Sunday, August 19, 2007

Rags to Snitches

Gimme Some Money: so the question's been asked how much do pro cyclists make, and I must confess to only the same random samplings I hear like anyone else, like that twerp Riccardo Ricco taking one freakin' stage win only to jack his salary up near 2x Giro god/peerless peloton smack-talker we love Gilberto Simoni, and I'd learned that a pinup rider like dreamy Tom Boonen can, for example, reap truly ridiculous sums if he's willing to glam up in a studly leather-armored gladiator outfit and flex his gams for the endorsement cameras. But I'd really no idea on the salaries of the average schlump 'til I happened on the UCI website and found that, under the current UCI "Joint Agreement", Continental riders need only get a minimum of 21,500 euros/year for a newbie and 25,000 euros for oldies but goodies, while ProTour boys are only entitled to 24,000 euros for the newbies and 30,000 euros for the more experienced folks. Meantime, the average sap with some decent results can apparently expect to make somewhere in the 50k euro range, and if you're a true superdomestique, you can look forward to a nice 100k euro a year. (Hincapie? Really? You've got to be kidding me. Lance, you better've coughed up some *serious* dough for that boy since he could've been taking half the classics if he weren't shepherding your !@# around the Grand Boucle!) Still and all, considering they do get individual prizes for stage wins, free room and board, team-win bonuses, those pretty team kits, and all the free schwag they can handle--not to mention the sort of bikes passionate amateurs have to rob banks to afford--I ain't really crying for most of 'em. (Except Iban Mayo. Still. Dammit!) As for the top riders? Well, Cycle Sport mag helpfully listed the top 16 of 2006 back this March, ranging from $3.8 mil (sorry, don't know the exchange rate) for Valverde *not* to win the Tour, to $3.2 for Bettini (right on!), to $2 million for Basso (no wonder Bjarne was pissed!), $1.3 mil for we love Thor Hushovd (which must've irked Robbie "$1.6 mil" McEwen, for all the times he beat him), down to a paltry $975k for Michael Boogerd. Meantime, Vino was taking in a sweet $1.7 mil, though I must warn him, in his new career as a human rights crusader, that those of us in the public sector tend to make somewhat less. You stay right on the case though Vinokorouv!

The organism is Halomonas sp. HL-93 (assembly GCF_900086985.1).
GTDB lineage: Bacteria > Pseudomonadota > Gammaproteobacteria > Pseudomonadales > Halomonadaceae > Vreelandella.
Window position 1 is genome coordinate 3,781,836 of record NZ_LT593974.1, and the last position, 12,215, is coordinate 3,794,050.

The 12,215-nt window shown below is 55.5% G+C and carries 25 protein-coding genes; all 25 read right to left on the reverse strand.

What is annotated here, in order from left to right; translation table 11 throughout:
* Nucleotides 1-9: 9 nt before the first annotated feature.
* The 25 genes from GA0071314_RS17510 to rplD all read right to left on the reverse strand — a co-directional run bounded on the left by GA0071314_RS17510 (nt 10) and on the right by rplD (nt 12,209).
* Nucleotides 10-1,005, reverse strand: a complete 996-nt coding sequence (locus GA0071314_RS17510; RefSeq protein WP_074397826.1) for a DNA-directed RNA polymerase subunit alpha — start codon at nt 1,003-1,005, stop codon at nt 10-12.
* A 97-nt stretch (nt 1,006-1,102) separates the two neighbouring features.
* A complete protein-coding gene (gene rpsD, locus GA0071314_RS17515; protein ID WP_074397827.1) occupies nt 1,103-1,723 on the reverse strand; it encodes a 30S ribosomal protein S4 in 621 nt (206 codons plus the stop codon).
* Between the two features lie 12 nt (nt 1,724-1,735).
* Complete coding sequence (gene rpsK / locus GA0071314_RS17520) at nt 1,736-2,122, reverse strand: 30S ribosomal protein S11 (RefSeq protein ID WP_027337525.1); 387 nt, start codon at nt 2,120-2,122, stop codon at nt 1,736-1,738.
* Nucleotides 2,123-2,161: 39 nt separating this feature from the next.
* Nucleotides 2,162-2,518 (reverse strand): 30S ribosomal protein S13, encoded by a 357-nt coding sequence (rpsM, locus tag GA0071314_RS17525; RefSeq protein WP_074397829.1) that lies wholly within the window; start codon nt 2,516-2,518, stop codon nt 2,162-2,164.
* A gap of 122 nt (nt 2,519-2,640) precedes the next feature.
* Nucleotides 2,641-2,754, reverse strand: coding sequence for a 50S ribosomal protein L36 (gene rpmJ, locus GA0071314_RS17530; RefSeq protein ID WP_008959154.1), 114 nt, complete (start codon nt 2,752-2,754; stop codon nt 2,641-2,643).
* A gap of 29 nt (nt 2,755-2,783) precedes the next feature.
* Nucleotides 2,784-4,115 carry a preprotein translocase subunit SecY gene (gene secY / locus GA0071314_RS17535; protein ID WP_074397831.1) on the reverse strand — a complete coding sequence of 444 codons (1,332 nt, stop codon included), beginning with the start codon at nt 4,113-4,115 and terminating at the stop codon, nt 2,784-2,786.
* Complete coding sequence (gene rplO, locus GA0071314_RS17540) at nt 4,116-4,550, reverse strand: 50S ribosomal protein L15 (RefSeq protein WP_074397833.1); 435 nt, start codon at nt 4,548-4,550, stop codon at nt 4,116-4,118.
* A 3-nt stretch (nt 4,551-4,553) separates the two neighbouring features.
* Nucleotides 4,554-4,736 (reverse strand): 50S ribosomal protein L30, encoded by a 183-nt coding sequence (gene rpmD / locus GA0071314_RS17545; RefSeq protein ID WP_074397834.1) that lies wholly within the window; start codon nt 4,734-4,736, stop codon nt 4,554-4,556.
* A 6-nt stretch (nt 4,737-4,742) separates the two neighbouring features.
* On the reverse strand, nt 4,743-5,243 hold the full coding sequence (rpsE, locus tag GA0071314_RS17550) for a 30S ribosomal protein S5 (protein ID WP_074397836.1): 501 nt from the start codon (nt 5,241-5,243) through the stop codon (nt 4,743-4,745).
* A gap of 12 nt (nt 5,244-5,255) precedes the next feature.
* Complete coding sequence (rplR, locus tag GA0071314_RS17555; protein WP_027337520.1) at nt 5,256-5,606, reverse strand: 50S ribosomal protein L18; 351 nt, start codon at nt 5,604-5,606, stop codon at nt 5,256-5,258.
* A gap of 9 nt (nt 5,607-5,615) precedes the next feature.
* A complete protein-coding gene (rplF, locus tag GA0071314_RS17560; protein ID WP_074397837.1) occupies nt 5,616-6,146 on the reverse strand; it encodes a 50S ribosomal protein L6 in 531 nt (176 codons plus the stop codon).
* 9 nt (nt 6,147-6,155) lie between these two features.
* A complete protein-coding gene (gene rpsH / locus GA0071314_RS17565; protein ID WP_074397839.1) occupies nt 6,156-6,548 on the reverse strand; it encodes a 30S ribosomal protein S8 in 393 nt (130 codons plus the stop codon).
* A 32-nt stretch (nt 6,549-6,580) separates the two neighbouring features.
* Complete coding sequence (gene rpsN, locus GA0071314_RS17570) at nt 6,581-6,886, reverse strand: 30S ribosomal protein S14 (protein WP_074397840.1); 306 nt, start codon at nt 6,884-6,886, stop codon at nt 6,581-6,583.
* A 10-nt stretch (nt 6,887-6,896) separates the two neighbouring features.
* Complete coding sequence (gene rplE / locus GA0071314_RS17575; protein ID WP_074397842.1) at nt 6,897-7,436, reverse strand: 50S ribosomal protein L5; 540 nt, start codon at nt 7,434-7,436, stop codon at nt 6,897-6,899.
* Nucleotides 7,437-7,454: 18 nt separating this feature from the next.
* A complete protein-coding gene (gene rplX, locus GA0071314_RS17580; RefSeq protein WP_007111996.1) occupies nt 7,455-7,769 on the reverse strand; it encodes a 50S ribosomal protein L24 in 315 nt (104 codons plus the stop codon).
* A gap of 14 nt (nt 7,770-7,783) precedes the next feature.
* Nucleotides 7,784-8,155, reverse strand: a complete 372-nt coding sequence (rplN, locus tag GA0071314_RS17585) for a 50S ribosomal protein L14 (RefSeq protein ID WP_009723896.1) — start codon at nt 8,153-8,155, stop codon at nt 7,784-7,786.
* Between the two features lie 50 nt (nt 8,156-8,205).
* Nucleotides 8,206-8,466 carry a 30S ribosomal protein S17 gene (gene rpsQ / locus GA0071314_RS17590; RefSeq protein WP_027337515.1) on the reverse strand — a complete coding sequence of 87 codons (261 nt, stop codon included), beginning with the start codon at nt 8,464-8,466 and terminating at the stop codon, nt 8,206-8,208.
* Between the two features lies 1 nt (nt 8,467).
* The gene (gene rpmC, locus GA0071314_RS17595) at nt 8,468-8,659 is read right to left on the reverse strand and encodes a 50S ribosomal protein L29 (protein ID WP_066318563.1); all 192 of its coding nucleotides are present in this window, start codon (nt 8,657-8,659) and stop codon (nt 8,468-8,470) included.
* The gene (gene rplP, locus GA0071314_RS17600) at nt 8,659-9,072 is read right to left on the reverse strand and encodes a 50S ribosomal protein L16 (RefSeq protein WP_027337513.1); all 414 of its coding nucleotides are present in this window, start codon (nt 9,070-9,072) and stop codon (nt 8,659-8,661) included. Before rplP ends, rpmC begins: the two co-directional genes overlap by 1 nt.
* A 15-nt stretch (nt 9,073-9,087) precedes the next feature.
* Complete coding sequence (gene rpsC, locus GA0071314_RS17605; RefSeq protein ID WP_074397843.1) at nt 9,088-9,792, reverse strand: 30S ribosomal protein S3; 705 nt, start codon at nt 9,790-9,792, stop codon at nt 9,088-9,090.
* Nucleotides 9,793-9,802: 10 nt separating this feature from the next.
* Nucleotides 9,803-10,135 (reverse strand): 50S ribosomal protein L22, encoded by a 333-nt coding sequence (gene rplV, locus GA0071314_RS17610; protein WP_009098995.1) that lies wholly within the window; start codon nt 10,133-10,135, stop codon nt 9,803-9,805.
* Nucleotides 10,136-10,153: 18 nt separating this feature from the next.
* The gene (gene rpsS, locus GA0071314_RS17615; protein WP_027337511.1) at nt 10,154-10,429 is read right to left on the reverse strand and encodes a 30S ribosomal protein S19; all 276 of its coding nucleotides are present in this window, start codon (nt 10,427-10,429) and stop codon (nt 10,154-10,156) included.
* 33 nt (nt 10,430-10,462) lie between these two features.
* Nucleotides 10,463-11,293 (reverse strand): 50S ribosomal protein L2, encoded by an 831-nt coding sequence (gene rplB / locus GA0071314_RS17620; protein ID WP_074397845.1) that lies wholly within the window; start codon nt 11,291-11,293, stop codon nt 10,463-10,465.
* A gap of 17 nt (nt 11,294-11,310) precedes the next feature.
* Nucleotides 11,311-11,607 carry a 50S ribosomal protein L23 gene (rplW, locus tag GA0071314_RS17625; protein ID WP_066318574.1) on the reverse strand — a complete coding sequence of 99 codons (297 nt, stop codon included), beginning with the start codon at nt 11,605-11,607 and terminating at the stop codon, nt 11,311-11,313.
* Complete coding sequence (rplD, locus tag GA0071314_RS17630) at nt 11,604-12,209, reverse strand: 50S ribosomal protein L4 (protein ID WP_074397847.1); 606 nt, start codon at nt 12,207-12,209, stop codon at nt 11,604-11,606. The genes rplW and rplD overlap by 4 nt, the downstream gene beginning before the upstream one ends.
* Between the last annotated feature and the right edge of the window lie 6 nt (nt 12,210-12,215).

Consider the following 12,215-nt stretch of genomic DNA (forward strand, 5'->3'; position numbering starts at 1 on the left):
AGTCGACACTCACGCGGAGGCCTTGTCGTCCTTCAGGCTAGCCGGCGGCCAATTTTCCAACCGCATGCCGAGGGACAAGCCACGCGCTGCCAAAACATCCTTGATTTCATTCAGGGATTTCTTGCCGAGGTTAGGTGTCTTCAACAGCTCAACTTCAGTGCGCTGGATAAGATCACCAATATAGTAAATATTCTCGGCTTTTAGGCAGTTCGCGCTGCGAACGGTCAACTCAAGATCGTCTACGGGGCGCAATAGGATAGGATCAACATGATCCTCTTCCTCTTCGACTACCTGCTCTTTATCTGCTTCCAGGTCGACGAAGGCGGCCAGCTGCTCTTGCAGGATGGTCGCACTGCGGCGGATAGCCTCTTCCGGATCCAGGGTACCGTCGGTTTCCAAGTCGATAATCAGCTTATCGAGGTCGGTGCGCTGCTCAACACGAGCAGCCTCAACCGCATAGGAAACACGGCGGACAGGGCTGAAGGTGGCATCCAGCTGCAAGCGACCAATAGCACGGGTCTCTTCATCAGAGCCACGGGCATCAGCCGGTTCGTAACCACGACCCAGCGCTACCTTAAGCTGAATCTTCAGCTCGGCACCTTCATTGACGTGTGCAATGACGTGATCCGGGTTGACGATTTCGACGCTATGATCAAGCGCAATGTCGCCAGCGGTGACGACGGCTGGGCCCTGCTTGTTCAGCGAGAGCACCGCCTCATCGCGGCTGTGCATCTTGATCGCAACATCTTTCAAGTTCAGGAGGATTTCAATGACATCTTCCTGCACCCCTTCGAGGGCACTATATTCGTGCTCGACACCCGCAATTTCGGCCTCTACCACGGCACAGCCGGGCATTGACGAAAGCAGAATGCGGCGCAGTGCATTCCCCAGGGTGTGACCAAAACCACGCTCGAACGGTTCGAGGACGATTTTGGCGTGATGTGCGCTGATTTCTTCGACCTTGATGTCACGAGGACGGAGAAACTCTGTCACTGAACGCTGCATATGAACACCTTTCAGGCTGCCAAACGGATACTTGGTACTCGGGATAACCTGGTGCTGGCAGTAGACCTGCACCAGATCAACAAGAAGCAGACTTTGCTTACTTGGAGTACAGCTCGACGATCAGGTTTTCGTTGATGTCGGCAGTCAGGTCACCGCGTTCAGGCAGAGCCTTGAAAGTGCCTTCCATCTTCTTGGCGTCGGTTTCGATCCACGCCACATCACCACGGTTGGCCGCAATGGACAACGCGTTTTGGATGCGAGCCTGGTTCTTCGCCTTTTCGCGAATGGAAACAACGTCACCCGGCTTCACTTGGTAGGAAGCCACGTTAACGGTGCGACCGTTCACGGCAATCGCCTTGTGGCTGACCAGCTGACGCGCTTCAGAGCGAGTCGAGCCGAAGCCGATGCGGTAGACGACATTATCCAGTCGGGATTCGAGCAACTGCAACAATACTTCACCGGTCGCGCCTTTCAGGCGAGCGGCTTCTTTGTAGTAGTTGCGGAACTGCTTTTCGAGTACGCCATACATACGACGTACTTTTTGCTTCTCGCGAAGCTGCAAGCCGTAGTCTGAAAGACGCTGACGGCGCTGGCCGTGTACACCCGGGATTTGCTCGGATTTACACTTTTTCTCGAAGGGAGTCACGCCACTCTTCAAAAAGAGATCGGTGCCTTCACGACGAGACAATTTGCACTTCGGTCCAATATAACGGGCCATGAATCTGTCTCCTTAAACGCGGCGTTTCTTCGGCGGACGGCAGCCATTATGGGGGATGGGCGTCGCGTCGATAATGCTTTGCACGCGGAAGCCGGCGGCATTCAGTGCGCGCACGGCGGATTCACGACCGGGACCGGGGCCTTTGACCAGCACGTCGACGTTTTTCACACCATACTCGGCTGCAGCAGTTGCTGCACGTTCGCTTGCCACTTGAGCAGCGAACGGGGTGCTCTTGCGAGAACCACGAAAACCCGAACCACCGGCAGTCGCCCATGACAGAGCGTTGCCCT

And the price of selling out your brothers, I mean, confessing your own transgressions and coincidentally taking other, bigger riders down with you? Now, I don't know what that tiresome gnat Jesus Manzano's been charging, but it was rumored that Jorg Jaksche got paid in the neighborhood of 15k euros to pipe up to the press, and Jan--reviled as you are by the press that figured on exactly what you were doing and lionized you anyway for a decade til it became totally clear you'd never take Armstrong out at the Tour--I'm surmising you can demand enough to keep your growing family quite handsomely for the near future, assuming you one day get tired of not whoring your soul just to join the faux-crying post-bust repentant wah-wah chorus.

Now what I want to know is, what does that eejit Al Trautwig command, and it better goddamn not be within 100k of what Phil & Paul (heck, even Bob) pull in on a slow news day!

1 comment:

cyntax said...

(Hincapie? Really? You've got to be kidding me. Lance, you better've coughed up some *serious* dough for that boy since he could've been taking half the classics if he weren't shepherding your !@# around the Grand Boucle!)

Good point RJ. Traditionally, all of the 1st place prize money won in the Tour de France goes to the team and not to the team captain, since the captain will get endorsements far in excess of the prize money. Not sure if that's the case for 2nd and 3rd place, or whether that holds for the Giro and Vuelta as well. But Hincapie got some good scratch for all his work.